Is it safe? Secure? What is the cloud? Will someone steal my identity? What about tracking what students are writing? These are questions that continue to be asked whenever the “cloud” is discussed among educators. At Ontario Local Schools, we are beginning to move toward more cloud-based applications.
Our first priority was to build the infrastructure to support BYOD. When we introduced our new BYOD policy and students started using a variety of tablets and cell phones, it launched the movement to the cloud. Students needed to get to their assignments and documents beyond the school day hours. This immediately was helpful to students who were ill, athletes riding home on long bus rides, students in study halls, “snow” day assignments, and catching up on work on the weekends.
Immediate feedback is a powerful support for moving to the cloud. Teachers can quickly review an assignment and make comments for the student to review. Staff and students can collaborate at the same time on an assignment or a group of students can collaborate on a project at the same time from different places.
It is important that the cloud-based applications a district chooses for students and staff are checked for safety, ease, grade level needs, and success. We worked on a trial basis with different teachers and grade levels. The trials gave us a chance to work through the applications and find how each one fit the needs of our students and specific grade levels.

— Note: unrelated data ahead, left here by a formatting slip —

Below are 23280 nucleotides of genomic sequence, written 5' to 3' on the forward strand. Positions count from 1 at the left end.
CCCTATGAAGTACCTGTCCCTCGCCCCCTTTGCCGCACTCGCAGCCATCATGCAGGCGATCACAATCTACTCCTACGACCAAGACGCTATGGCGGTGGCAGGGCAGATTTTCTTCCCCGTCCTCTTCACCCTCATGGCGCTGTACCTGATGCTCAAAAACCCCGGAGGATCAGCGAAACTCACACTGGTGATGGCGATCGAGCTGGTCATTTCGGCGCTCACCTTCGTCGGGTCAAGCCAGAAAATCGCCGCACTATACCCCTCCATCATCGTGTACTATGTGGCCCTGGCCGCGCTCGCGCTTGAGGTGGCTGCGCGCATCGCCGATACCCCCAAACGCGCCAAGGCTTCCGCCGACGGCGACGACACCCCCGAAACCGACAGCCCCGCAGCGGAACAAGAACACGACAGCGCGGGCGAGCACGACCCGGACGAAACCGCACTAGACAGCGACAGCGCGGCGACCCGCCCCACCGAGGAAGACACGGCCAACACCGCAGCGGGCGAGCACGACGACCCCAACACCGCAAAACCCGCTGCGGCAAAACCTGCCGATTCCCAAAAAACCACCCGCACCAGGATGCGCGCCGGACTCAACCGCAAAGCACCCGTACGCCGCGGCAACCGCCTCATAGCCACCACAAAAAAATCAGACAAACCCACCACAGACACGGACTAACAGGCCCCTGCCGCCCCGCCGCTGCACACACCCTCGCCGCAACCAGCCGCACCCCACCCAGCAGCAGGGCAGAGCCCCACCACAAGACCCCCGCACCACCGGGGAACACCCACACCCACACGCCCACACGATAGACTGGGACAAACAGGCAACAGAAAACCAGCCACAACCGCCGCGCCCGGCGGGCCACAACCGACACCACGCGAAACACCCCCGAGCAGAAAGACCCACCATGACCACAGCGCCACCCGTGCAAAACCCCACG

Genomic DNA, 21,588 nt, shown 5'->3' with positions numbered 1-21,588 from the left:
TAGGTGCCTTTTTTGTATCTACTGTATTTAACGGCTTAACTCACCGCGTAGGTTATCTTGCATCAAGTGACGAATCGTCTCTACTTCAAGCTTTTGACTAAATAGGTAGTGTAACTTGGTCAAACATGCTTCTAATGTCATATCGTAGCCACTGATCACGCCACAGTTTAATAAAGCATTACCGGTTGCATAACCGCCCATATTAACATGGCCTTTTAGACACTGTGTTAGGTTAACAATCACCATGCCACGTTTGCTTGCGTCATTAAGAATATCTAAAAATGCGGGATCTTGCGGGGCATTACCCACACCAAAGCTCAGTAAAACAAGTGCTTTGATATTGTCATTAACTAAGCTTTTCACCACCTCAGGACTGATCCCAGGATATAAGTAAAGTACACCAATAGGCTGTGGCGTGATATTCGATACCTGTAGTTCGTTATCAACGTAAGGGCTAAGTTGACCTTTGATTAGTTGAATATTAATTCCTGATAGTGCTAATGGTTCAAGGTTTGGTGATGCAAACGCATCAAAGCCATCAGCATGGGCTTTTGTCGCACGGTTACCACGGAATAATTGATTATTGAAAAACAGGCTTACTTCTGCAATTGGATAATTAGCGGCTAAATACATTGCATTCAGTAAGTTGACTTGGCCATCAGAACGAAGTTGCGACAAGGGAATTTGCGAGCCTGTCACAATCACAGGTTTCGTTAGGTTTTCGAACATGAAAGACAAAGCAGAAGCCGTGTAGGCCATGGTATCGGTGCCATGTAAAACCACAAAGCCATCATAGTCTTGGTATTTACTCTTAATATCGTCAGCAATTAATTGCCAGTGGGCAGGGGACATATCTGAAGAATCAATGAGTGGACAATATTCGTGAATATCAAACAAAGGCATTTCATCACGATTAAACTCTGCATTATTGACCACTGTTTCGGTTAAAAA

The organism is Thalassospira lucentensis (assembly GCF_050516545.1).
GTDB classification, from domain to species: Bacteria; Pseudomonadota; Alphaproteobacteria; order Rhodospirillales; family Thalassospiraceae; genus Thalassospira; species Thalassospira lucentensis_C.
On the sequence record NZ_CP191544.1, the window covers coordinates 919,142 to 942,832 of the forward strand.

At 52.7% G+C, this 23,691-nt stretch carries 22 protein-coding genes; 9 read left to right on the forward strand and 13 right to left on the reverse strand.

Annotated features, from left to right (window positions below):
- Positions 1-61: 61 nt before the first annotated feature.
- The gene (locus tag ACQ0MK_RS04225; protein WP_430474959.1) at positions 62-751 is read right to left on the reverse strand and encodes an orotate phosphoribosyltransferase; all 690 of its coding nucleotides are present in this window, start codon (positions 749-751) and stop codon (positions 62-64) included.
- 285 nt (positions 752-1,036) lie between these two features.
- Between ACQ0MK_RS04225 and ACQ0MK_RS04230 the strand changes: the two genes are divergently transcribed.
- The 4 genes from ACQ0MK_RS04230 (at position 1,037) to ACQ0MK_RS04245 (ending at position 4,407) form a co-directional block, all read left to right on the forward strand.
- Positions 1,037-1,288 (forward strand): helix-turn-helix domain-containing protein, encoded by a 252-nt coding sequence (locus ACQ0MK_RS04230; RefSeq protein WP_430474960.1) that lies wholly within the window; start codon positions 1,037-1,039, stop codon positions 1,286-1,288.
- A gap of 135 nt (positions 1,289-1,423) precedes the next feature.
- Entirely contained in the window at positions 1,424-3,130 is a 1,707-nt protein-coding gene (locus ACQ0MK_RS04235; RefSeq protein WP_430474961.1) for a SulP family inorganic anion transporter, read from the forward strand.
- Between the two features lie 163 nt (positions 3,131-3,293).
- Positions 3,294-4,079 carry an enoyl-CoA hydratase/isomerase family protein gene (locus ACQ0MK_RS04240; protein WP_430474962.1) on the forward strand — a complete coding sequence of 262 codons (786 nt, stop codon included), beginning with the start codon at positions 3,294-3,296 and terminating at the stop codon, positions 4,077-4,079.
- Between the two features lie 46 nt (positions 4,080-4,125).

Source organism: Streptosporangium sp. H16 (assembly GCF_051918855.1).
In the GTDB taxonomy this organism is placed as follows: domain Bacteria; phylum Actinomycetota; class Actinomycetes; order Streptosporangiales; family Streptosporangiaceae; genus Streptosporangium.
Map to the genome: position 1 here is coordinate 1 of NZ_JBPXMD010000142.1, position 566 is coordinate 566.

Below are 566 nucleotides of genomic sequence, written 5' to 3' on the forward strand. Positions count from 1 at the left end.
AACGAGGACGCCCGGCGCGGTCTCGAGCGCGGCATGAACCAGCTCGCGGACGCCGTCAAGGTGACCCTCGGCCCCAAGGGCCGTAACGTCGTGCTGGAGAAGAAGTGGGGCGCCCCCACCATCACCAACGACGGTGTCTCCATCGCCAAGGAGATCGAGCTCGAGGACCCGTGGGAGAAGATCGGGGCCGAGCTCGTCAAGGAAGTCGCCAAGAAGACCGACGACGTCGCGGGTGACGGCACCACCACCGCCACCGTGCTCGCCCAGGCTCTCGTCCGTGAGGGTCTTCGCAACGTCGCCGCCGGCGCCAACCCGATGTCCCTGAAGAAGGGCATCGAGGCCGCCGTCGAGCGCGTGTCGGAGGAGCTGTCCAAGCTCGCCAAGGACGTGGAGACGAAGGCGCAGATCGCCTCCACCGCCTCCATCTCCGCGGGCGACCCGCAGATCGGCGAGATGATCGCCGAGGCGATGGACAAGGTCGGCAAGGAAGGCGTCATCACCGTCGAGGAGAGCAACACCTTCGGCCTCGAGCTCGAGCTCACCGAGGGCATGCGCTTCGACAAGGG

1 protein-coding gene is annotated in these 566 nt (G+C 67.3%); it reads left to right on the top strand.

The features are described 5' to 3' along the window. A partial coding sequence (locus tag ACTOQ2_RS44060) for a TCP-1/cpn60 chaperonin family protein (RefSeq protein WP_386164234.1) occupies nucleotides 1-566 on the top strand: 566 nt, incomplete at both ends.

A top priority is providing staff development in the area of cloud-based applications. We conducted after-school workshops and offered college credit to all staff members. Staff had the opportunity to work with cloud-based applications, ask questions, interact with peers, and collaborate as a student and as a teacher. After the workshop, staff could draw their own conclusion if the applications fit the needs of their students. Professional development also gave staff the opportunity to hear how others were planning to use the cloud for assignments and lessons. ( I remember during an after-school workshop listening to a third grade teacher discuss how he was going to use it with a high school science teacher. The peer interaction is priceless!)
The Pros of “Moving to the Cloud”
a. Reduces a school district storage costs.
b. Reduces the number of servers housed in a district.
c. Students' work is more secure.
d. Provides staff the opportunity to further enhance or reinforce classroom lessons with BYOD and cloud-based applications.
e. Great for school districts that must design “Blizzard” bags for students to have assignments on snow days.
f. Instant feedback from the teacher. Real time collaboration with a teacher or group of students.
g. Many cloud applications are free!
h. Students documents are accessible 24/7.
i. Students are responsible for their accounts and passwords.
j. Teachers have more options to design homework assignments.
k. Students can work at their own pace. They are no longer restricted to school hours.
l. They can work on assignments in a variety of environments – school, bus, home, friend’s house, vacation, and so forth.
m. Assignments can be immediately uploaded to their teacher.
n. Fewer “lost” assignments or “I forgot my homework”
o. Students have the ability to get to assignments and classwork on any school computer if they forget their home device.
p. Districts save money on paper!
q. Staff members can grade assignments in a variety of environments.
Michelle Vance is the Director of Technology in Ontario Local Schools, Ontario, Ohio 44833